According to the first quarter (Q1) GDP report released by Nigeria’s National Bureau of Statistics (NBS) on Monday, May 25, 2020, the West African country grew by 1.87 percent (year-on-year) in real terms in Q1 2020.
The numbers recorded by NBS revealed that the performance recorded in Q1 2020 represented a drop of 0.23 percent from the previous year. This inevitably reflects that disruptions caused by the global COVID-19 pandemic and crash in oil price and international trade had an impact on Nigeria’s Q1 GDP.
The statistics office reports that this is the slowest quarterly growth rate in one-and-a-half years and comes as Nigeria has still not recovered from a 2016 recession that sent more than 13 million people into unemployment.
Although the Nigerian economy contracted slightly in Q1, growth in Q2 is expected to dip largely due to lockdown across major economies of the world which disrupted both supply and demand chain.
According to IMF, the Nigerian economy is expected to contract by -3.4% in the year, as Covid-19 pandemic and oil price shock exacerbate the vulnerability of Nigeria fiscal and monetary landscape. Subsequently, the Oil sector, Travel and Tourism, Hospitality and Manufacturing are among sectors expected to contract largely in subsequent through 2020.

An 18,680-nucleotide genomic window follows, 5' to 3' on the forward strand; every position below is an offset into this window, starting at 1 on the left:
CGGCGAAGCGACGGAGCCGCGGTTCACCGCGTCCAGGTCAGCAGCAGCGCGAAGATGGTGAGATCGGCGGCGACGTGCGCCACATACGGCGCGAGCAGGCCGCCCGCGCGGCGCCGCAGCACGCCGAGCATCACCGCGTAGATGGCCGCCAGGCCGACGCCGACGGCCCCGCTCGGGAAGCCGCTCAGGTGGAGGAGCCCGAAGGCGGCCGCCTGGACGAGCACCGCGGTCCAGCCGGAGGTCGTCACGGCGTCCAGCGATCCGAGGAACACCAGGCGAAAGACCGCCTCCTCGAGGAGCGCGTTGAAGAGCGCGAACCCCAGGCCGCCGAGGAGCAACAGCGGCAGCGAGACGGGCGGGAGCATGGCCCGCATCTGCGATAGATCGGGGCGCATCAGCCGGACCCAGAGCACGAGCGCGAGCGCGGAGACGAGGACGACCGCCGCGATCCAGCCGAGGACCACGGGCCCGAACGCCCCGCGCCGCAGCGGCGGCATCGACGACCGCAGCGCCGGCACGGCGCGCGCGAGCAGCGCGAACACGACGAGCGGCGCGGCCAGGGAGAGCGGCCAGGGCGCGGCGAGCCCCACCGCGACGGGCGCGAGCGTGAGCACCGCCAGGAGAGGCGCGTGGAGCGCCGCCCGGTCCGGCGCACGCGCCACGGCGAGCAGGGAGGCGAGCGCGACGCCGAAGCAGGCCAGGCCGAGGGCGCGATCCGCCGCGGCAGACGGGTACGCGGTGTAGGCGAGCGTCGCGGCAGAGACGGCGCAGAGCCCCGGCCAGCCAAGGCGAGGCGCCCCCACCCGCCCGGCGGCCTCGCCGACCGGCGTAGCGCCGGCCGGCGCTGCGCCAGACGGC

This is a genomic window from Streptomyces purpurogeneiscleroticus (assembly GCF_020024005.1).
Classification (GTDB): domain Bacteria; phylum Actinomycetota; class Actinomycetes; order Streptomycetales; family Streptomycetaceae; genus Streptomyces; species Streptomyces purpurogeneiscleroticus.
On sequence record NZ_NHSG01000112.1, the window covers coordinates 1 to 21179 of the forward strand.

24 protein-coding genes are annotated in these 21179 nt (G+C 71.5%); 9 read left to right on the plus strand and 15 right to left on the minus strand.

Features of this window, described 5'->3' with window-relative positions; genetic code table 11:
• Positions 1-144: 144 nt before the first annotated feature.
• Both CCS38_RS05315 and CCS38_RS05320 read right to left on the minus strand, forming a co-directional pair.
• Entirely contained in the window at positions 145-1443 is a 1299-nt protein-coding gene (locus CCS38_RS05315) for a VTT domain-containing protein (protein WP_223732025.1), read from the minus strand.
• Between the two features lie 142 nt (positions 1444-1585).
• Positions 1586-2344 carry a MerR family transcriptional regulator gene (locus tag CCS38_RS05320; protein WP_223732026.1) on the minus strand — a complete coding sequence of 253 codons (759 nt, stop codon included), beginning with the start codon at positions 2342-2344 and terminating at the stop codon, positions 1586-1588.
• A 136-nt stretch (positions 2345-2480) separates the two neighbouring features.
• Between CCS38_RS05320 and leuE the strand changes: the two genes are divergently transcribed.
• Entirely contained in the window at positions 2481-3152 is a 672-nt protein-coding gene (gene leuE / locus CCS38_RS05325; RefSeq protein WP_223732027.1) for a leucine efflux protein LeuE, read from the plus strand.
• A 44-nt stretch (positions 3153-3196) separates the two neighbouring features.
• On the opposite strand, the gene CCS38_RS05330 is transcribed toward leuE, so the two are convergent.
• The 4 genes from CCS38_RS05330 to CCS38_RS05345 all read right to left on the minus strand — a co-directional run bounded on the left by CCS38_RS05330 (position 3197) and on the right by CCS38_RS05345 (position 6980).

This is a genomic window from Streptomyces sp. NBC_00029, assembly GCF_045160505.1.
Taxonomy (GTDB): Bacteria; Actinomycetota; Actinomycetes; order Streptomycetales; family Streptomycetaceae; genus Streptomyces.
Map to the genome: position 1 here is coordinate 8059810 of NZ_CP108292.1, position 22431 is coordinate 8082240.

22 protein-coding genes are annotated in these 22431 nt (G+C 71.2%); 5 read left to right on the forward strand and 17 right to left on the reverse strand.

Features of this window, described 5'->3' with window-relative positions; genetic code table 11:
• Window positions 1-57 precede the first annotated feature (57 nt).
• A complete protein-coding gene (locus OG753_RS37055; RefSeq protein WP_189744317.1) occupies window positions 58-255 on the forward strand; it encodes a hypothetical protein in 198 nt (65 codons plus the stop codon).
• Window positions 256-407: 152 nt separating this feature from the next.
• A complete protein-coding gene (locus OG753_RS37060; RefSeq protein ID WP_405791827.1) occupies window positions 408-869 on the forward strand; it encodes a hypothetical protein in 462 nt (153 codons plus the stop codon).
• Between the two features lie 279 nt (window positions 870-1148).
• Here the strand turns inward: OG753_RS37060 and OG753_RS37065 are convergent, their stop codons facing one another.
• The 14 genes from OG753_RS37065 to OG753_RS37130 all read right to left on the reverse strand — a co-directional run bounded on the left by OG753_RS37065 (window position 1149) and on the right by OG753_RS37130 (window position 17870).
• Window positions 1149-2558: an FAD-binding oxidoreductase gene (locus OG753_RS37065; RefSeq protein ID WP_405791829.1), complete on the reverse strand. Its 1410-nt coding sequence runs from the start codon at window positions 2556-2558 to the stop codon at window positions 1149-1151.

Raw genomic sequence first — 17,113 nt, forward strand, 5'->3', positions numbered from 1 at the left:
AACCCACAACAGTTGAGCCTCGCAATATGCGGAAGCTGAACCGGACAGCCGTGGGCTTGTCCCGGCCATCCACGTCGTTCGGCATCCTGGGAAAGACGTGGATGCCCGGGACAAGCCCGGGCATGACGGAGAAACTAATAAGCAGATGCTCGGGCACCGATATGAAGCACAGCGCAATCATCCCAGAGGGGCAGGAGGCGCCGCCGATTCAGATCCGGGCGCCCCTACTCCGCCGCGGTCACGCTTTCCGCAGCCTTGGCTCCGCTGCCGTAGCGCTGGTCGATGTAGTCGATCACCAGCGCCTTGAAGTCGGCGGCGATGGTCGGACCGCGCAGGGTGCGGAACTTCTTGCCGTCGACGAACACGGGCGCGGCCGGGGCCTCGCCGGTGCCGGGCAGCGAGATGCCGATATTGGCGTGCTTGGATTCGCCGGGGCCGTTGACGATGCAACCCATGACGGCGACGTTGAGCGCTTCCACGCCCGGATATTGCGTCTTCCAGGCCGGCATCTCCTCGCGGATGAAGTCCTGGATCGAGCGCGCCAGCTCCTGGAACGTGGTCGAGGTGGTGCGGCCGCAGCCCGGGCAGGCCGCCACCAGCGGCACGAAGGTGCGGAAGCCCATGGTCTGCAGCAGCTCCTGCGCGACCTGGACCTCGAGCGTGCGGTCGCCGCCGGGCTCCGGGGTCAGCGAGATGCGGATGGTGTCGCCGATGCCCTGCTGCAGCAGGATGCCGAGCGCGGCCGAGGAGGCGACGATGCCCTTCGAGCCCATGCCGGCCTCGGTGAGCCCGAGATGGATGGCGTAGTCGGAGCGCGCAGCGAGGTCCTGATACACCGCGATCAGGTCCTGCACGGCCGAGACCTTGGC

The slowdown reflects “the earliest effects of the disruption” from the global outbreak, said Nigeria’s National Bureau of Statistics, and comes as the government expects Africa’s largest economy to contract this year as much as 8.9% in a worst-case scenario.
Nigeria’s crude production was 2.07 million barrels a day, the statistics office said, the country’s highest level in more than four years.
But a global oil price crash due to reduced demand from the pandemic threatens to offset those gains, with annual growth in the oil sector contracting 1.3% from the previous quarter to 5.06%.
The non-oil sector was also hit: growing by just 1.55%, which was down 0.72% from the last three months of 2019, the statistics office said.
The World Bank expects the coming recession to be “much more pronounced” than in 2016 and potentially Nigeria’s worst financial crisis in four decades.